Eshenbach, Bamberg Symphony make an impressive Miami debut

By David Fleshler

Christoph Eschenbach conducted the Bamberg Symphony Saturday night at the Arsht Center. File photo: DiLuca Piva

Christoph Eschenbach conducted the Bamberg Symphony Saturday night at the Arsht Center. File photo: DiLuca Piva

The German city of Bamberg has a population no bigger than that of Deerfield Beach. Yet Bamberg boasts a first-class, big-city symphony orchestra, acquired through an accident of postwar population shifts that the city has embraced.

The orchestra, which performed Saturday at the Arsht Center in Miami, grew from the German Philharmonic of Prague, whose members were expelled in 1946 by the Czech government. Ending up in the historic Bavarian city of Bamberg, they joined with local musicians to form an orchestra that now sells 6,000 subscriptions a year in this city of 70,000 and boasts a tour schedule that would impress the New York Philharmonic.

Led by honorary conductor Christoph Eschenbach, outgoing music director of the National Symphony Orchestra, the orchestra played works of Mozart, Bruch and Beethoven. Despite the slender population base of its home city, this is a full-size orchestra, with a full, well-blended string tone and strong wind and brass sections. The orchestra performs again Sunday night at the Kravis Center in West Palm Beach.

Joining the orchestra for Bruch’s Violin Concerto No. 1 was the young violinist Ray Chen, an extremely gifted virtuoso who has appeared several times in South Florida.

Ray Chen

Ray Chen

Chen performed the concerto on a 300-year-old Stradivarius once owned by the great 19th-century violinist Joseph Joachim, who provided technical advice to Bruch in the composition of this concerto and performed its world premiere in 1868.

Chen was at his best in the concerto’s fiery, dramatic passages. He drew maximum force from the thundering chords of the opening. His big tone was gritty and powerful in melodies that took him high up the instrument’s lowest string. In rapid passages, he hit hard on significant notes, giving these sections extra bite. He gave a thrilling performance of the climactic arpeggios that come toward the end of the movement, holding back at first and then surging forward in volume and intensity, deploying a huge tone in the rapid notes that easily stood up to the orchestra.

Less successful was the Adagio, where Chen overwhelmed Bruch’s innocent melodies with a heavy, throbbing vibrato. That sort of tone worked in the first movement, where the intensity level was higher but was out of place here and gave a monochrome tone to his performance. He was back in his element in the rollicking chords of the last movement, where his aggressive style made the most of the exuberant runs and big melodies.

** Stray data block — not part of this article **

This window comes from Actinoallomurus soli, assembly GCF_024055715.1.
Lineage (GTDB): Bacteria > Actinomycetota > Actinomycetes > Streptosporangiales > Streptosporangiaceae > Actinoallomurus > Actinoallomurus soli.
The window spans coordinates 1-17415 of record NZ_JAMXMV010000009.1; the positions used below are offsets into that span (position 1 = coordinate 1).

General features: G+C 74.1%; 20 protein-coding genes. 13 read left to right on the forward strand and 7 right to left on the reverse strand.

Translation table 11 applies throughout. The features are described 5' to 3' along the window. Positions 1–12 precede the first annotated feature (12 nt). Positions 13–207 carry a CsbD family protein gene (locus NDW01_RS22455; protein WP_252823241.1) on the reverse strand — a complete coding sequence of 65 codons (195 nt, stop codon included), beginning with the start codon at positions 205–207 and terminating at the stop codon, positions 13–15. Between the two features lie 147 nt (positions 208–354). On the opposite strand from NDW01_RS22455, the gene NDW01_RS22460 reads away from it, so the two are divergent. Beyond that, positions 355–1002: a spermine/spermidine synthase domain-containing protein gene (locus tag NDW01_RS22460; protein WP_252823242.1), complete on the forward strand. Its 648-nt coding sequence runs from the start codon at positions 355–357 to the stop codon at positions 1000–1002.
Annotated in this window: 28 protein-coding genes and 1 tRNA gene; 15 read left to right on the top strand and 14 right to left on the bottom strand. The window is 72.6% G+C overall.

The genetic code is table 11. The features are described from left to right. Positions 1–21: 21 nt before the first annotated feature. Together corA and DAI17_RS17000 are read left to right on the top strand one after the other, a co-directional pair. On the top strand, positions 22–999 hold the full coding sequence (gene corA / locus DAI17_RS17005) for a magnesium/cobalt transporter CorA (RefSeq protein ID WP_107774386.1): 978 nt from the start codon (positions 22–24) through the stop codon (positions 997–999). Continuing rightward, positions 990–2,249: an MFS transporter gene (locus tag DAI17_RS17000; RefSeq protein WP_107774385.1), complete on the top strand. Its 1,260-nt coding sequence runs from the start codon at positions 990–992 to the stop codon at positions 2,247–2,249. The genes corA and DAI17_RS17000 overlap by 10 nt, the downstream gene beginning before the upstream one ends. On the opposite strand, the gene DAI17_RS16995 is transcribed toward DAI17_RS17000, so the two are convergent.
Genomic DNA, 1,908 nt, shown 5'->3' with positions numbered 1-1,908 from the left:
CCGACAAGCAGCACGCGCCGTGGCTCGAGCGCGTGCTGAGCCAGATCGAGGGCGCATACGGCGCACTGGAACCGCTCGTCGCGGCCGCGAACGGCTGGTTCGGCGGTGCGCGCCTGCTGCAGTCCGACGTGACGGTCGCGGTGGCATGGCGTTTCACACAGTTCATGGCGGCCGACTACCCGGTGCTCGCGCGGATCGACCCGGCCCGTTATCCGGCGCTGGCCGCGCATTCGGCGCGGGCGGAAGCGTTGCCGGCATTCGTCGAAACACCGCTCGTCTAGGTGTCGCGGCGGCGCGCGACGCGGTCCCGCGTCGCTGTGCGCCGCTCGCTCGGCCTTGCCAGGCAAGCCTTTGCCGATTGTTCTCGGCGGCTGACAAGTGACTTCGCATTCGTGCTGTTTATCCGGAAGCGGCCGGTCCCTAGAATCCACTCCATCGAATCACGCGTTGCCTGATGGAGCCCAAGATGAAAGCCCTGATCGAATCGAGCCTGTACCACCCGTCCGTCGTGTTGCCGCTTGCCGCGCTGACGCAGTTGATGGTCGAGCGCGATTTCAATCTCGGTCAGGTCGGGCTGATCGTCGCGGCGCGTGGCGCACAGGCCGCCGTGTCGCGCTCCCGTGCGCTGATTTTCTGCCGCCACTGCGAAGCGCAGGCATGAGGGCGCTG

It takes nothing away from his performance to note that this piece is overplayed. Bruch wrote two other worthy violin concertos that contain much of the same drama, pathos and feeling for the capabilities of the violin as this one, yet they’re almost never performed.

As an encore, Chen gave his virtuosity free rein in a performance of Paganini’s Caprice No. 21. Although musically barren, it’s an incomparable show-offy piece, featuring a difficult technique called up-bow staccato, which Chen tossed off at hair-raising speed with astonishing crispness and accuracy.

The concert opened with Mozart’s Overture to Don Giovanni, with an ending composed for concert performances by Ferruccio Busoni. Like the opera itself, the overture is a brew of the spooky, the comic and the tragic, and the orchestra brought out all these elements effectively, although there was some scrappy playing in the violins.

Eschenbach led a monumental performance of Beethoven’s Symphony No. 3, known as the “Eroica,” taking unhurried tempos, reveling in moments of high drama and emphasizing the rich, complex inner and lower voices. He made the most of the ominous quiet passages in the first movement, where Beethoven appears to be gathering power, and then discharged the tension in thunderous climaxes that were all dark power without ever becoming raucous. Throughout his approach was emphatic and pointed, with timpani thumping louder than in typical performances and close attention to the abrupt silences and gruff attacks that mark the movement.

In the opening of the Funeral March, he emphasized the accompaniment in lower strings, with their sepulchral descending lines that seem to be leading to the abyss. The Allegro Vivace came as the resurgence of energy it was intended to be, with strings playing with great lightness and clarity, and horns delivering a performance in the trio that was full of resonance, robustness and character.

In the concluding movement, Eschenbach led a performance that showed both great attention to detail and a sense of increasing momentum, as the movement builds through variations on the opening theme. His attention to the inner voices was such that he often appeared to give accompaniments more attention than the main themes, visibly urging more force from the second violins in the emphatic chords that accompanied one minor-key melody.

As an encore, the orchestra gave a compact, boisterous performance of Beethoven’s Overture to The Creatures of Prometheus.

The Bamberg Symphony Orchestra and violinist Ray Chen perform 8 p.m. Sunday at the Kravis Center in West Palm Beach, playing Mozart’s Don Giovanni Overture, Mendelssohn’s Violin Concerto and Mahler’s Symphony No. 5.; 800-572-8471.



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Sun Feb 12, 2017
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